The new year is giving scammers an easy way to forge documents. You can protect yourself with an easy New Year’s resolution: Stop abbreviating the year.
This post was originally posted by USA today. find it here
Because this year starts and ends with the same two digits, documents dated with the abbreviation 20 are easier to forge. If a scammer wants to make it look like a contract you signed this year was actually filled out last year, all they’d have to do is add 19 at the end of the shortened date. This tactic could be used to trick you (or the authorities) into thinking you owe a debt on payments you haven’t agreed to start sending yet.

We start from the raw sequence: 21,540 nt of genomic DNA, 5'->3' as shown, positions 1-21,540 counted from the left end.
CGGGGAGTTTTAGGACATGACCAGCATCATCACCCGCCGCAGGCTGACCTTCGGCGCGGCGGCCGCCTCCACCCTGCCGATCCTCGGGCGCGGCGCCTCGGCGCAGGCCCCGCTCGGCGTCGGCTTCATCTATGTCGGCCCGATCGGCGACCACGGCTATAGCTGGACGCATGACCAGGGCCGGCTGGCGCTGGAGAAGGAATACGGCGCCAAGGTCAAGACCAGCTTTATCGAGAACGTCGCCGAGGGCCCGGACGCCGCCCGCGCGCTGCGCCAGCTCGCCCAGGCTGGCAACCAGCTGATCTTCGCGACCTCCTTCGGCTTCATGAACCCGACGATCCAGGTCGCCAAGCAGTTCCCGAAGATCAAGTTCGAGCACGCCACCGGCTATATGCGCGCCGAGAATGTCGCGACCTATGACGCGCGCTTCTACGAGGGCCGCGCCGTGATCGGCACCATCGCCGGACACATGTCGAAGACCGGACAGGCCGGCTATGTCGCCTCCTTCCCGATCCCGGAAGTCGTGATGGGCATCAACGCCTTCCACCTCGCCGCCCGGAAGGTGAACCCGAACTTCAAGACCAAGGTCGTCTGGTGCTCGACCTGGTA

Abbreviating the year also makes it possible to forge dates in the future. If a check signed this year becomes inactive before it’s cashed, someone could possibly change the date to 2021 in an attempt to cash it late.
Fortunately, this is one potential scam that’s easy to combat. When signing important documents this year, always take the extra second to write the full date. This makes the date much harder to tamper with. It’s the same reason you should always fill the entire line of the check when writing the payment amount.